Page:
By Suzanne Fulton
You have this great idea for a business — one that probably was inspired by your experience with an existing business, product or service. You have the vision and passion — very important ingredients for fostering success — but you don’t know QuickBooks from quickstep — or whatever steps are necessary to make your vision a reality. How do you go about empowering yourself — learning what you need to know in order to start and grow your business?
|Sheila and Chris Brumlow, owners of the The Ohanakey Company|
Help is but a few steps away using your fingers — to tap your computer keys, phone or to steer your vehicle down the road to low- and no-cost seminars and courses and mentoring offered through the Small Business Administration.
Small Business Development Center Network
Under the umbrella of the SBA is a nation-wide network of 900 small business development centers, 110 women’s business centers, and 12,000 participants in Senior Corps of Retired Executives (SCORE) providing prospective and new business owners with a variety of advice and other resources for launching and building their enterprise. In addition, stated SBA administrator Karen Mills, “more than 2.5 million entrepreneurs have accessed free online training since 2009 through our expanded online resources.”
Partnering with local chambers of commerce as well as the regional arm of the SBA, the Small Business Network of the NC Community College System sponsors 58 small business centers throughout North Carolina. In North Mecklenburg, Gaston, Rowan, Cabarrus and Iredell counties, free and low-cost business classes and one-on-one mentoring services abound through this network.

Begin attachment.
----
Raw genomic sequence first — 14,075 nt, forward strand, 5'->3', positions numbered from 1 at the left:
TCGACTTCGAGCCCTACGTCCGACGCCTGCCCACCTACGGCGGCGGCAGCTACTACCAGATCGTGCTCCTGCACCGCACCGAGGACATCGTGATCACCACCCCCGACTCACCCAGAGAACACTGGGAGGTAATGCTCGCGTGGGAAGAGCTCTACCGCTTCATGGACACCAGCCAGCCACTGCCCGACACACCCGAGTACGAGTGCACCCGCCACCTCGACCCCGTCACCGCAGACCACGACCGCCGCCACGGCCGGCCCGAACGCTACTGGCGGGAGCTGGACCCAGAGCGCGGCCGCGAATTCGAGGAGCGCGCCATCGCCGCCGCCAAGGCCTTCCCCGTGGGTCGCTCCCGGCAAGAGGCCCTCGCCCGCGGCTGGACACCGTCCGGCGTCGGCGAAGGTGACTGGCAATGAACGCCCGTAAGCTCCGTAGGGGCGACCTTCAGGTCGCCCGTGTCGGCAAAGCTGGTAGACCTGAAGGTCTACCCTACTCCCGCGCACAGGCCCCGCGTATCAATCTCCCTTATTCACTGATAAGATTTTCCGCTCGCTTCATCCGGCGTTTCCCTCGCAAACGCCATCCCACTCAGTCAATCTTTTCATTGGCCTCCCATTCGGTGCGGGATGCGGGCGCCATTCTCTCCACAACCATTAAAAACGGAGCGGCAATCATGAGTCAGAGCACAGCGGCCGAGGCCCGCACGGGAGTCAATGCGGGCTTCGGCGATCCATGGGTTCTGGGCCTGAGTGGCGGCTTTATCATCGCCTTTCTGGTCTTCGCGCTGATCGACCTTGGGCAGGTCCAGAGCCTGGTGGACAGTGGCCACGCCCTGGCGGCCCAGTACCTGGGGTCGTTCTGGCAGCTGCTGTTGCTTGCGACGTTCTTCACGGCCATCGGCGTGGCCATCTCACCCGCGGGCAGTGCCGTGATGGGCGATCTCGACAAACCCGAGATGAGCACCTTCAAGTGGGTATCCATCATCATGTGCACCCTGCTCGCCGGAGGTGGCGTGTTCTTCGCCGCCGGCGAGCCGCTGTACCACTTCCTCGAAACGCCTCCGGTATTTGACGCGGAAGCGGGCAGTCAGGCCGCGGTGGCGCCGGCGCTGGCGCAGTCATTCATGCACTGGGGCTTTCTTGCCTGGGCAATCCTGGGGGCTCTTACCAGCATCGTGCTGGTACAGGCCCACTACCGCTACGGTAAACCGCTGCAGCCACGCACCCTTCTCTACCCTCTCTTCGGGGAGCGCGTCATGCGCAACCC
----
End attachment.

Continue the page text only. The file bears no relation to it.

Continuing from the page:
Two years ago, when Gwynn Lindler of Cornelius was in the process of planning to launch her personal fitness training business, she found her way to Suzanne Wallace, program director of Mitchell Community College’s Small Business Center. Wallace mentored Lindler in Mooresville. (Mitchell Community College’s SBC offers mentoring and classes in downtown Mooresville as well as at its main campus in Statesville.)
“At first, we met every few weeks,” said Lindler. “Suzanne has been a business owner herself. She heard my vision for mobile personal training for women and asked questions about elements of the plan. My answers — or lack of answers — highlighted strengths or weaknesses in the plan. Our appointments usually ended with a list of action items to work on before the next meeting. She also recommended specific free or lost-cost classes at Mitchell — often for just one evening — that provided guidance for determining the business entity, accounting structure, marketing basics, etc.”
Lindler added, “Since the launch of LKN Fit Life in spring of 2012, we meet less often but still touch base periodically. Suzanne gave me the confidence to know I had a good idea, helped me develop the plan, and the encouragement to carry through.”
Senior Corps of Retired Executives
Prior to launching The Ohanakey Co. seven years ago, Chris and Shelia Brumlow sat down with a SCORE executive. Such volunteers have guided countless would-be entrepreneurs through the early steps of starting their venture.
“That SCORE executive hailed from the apparel manufacturing world, which was a perfect fit for us and the type of business we planned to launch. He shared valuable insights and tips to help ensure the success of our line of beach and mountain-inspired apparel and accessories and custom promotional and spirit wear items,” said Shelia Brumlow.
At that time, the Brumlows had to travel from Cornelius to Charlotte to visit with their SCORE advisor. Now a resident of the outlying areas can meet with a SCORE volunteer much closer to home.